October 11, 2006 9:22 AM PDT

Oracle to open up on bug severity

Oracle plans to add severity ratings to its security bulletins, making the alerts less of a guessing game for customers.

Starting with its Critical Patch Update scheduled for next week, Oracle will rate the severity of the flaws that it provides fixes for, Darius Wiles, senior manager for security alerts at Oracle, said late Tuesday.

In addition, the business software giant's security bulletins will explicitly indicate which bugs could be exploited over the Internet by anonymous attackers and will provide a summary of the security problems for each of its product categories, Wiles said.

"This will allow customers to better understand the risk they face from the vulnerabilities that we're fixing," Wiles said.

The changes to Oracle's Critical Patch Update should make the company's quarterly scheduled security update less of a riddle. Previously the update required some work to determine the most serious vulnerabilities, an important task when prioritizing patches. Oracle rivals, such as Microsoft, have provided severity ratings for years.

Oracle has faced various criticisms about its security practices over the past couple of years, and the company has apparently decided to become more upfront about the topic. Its chief security officer has started blogging, and the enterprise software company is talking to the media and at its own events about security.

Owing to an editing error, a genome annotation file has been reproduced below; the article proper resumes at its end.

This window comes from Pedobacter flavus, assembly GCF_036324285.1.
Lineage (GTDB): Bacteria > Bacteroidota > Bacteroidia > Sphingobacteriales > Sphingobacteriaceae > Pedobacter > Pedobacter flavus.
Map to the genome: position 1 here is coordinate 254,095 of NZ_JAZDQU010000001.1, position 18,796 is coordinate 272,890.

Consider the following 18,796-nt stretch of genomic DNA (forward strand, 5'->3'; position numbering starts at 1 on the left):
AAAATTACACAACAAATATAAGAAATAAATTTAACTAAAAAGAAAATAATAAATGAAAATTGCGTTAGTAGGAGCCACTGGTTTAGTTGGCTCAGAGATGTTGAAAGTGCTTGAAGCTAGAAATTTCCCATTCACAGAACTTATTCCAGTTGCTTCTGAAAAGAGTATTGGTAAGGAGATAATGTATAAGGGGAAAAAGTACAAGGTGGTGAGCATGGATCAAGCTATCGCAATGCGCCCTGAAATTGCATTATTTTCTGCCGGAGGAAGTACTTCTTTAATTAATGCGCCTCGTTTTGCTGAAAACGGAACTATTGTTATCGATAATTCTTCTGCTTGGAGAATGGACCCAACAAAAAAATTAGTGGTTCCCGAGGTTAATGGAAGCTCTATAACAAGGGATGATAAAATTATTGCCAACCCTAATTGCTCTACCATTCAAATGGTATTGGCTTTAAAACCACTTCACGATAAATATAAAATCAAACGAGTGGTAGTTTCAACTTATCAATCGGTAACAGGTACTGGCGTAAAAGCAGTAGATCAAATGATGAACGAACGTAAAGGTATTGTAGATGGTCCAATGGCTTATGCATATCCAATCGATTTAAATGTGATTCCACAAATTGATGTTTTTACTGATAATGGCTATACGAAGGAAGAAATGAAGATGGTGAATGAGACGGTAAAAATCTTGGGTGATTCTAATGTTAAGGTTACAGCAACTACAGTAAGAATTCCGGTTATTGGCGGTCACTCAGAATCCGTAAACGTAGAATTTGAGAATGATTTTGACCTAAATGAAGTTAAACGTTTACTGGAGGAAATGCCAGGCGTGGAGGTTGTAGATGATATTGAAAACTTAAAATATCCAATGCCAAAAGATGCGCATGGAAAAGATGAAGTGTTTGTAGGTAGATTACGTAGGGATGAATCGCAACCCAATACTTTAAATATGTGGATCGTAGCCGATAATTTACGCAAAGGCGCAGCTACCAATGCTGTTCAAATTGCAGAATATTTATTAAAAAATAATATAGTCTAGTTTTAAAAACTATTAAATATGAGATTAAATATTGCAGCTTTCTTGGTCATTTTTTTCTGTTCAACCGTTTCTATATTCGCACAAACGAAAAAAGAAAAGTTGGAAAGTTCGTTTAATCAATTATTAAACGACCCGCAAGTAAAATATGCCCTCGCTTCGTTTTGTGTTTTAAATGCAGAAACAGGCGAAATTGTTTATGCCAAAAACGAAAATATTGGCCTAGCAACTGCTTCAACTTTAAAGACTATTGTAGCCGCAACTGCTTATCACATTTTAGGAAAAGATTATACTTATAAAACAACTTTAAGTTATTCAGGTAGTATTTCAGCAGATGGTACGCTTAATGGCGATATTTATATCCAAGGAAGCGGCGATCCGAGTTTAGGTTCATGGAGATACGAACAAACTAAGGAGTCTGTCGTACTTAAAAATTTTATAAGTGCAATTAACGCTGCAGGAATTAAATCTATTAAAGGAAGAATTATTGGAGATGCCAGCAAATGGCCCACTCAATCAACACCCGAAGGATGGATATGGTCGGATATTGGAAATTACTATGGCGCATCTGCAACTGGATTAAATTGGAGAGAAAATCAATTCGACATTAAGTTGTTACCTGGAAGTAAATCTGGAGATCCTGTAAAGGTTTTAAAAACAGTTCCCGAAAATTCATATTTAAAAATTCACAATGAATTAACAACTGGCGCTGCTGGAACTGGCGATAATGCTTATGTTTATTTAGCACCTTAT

Oracle is not adding a proprietary severity score; it is taking a leap and becoming one of the first major software companies to adopt the Common Vulnerability Scoring System. Formally introduced last year, CVSS calls on companies to use a unified approach to rating vulnerabilities in software, instead of using proprietary methods.

"Instead of coming up with a scheme ourselves, we decided to use something that is already out there," Wiles said. "Each vulnerability will have a base CVSS score, and the table will be ordered with the most critical at the top."

CVSS goes beyond today's severity ratings, such as the familiar "critical" and "important" found in security bulletins from Microsoft. The scoring system uses numbers between 1 and 10 and lets organizations calculate the specific risk to their own environment by adding information related to their IT systems.

Oracle plans to talk more about security and to solicit feedback at the Oracle Open World conference later this month in San Francisco. Next year, Oracle CEO Larry Ellison is slated to speak at the RSA Conference, a high-profile annual security gathering.

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